Abstract

By granting the character of Elinor Dashwood dominance over the narrative function of Sense and Sensibility, Jane Austen is able to solicit the reader’s identification with the Cinderella fantasy of the marriage plot, while at the same time casting doubt on the reliability of this Elinorcentric narrative. Blurring the borders between free indirect discourse and narrative authority, Austen illustrates the fictional quality of both the inner lives of individuals and the agreed truths of an organic social unit.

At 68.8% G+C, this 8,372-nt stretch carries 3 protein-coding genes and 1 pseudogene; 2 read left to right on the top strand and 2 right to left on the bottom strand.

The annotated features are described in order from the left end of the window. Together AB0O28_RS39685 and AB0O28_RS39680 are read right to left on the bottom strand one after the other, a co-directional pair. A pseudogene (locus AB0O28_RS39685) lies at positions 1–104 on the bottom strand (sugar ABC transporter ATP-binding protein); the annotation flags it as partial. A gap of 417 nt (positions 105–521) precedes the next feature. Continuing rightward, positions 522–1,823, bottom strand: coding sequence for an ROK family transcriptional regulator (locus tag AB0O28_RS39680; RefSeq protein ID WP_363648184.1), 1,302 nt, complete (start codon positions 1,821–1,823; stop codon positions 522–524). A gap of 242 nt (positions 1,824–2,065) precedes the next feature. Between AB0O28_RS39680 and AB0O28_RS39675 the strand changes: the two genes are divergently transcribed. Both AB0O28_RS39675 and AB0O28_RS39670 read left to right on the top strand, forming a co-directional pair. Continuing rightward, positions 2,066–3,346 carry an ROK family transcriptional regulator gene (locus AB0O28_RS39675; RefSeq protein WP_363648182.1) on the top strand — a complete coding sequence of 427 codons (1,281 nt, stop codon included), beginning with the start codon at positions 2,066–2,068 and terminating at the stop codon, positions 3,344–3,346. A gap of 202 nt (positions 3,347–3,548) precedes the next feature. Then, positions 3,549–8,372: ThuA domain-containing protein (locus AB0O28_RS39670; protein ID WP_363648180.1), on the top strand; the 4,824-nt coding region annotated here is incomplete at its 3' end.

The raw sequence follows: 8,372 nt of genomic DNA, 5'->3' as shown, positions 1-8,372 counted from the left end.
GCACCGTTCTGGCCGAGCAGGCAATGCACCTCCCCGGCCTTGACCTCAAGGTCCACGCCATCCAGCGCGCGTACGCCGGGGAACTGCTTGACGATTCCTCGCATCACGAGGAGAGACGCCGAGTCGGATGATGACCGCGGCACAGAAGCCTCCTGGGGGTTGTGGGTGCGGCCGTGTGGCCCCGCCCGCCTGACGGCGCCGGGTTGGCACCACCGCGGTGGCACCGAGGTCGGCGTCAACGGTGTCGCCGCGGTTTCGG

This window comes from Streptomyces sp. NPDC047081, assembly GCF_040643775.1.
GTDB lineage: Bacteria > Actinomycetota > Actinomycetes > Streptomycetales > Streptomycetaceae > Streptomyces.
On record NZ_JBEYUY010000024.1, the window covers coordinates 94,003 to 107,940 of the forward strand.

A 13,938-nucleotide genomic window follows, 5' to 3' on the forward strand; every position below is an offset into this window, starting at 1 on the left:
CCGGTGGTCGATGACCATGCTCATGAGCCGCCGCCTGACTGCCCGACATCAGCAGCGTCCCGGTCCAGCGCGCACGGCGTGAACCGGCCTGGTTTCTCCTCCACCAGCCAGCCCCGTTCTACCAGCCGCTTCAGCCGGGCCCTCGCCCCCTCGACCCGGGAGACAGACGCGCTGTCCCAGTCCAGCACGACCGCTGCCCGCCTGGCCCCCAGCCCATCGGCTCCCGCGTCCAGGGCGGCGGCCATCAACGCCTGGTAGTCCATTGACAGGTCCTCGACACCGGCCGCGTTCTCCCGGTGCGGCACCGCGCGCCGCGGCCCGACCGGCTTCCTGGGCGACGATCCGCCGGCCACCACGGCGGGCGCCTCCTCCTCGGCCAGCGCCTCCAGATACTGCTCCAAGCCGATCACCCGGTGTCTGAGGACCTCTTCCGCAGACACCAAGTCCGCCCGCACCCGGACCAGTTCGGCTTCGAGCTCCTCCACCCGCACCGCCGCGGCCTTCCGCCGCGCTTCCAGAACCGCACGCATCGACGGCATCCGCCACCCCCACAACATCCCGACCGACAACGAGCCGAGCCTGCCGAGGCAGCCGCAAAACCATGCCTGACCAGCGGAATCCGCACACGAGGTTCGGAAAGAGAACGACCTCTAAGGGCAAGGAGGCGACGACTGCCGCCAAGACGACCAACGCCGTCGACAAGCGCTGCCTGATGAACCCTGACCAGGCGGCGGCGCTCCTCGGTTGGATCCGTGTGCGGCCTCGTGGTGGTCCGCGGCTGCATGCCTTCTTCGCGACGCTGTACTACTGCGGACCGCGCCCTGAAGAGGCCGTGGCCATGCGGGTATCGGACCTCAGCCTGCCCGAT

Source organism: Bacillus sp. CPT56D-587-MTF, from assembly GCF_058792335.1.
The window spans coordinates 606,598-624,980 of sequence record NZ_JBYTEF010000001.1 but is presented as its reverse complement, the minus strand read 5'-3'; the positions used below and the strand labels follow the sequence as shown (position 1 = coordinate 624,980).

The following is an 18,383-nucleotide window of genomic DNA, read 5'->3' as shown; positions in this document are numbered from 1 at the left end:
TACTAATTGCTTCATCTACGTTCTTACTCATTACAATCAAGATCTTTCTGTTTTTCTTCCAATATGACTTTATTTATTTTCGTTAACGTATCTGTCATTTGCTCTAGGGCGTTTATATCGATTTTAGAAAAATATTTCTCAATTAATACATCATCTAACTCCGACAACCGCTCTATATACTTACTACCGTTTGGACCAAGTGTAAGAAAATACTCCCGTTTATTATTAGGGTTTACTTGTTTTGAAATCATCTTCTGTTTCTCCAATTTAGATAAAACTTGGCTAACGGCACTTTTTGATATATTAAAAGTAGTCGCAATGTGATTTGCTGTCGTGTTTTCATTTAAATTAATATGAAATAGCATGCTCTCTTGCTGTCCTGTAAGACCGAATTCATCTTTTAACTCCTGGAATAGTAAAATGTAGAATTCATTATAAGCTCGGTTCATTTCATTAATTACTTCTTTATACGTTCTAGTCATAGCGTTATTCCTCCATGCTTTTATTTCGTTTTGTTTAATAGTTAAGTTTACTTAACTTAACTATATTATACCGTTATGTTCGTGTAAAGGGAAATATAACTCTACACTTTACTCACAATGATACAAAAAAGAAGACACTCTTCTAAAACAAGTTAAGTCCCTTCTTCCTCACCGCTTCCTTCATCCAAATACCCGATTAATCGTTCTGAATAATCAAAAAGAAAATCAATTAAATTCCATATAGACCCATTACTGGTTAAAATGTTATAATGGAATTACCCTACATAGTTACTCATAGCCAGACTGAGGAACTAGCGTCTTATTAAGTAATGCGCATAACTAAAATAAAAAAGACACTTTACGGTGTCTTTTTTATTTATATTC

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Additional Information

ISSN
1522-9270
Print ISSN
0039-3657
Pages
pp. 773-791
Launched on MUSE
2014-12-01
Open Access
No
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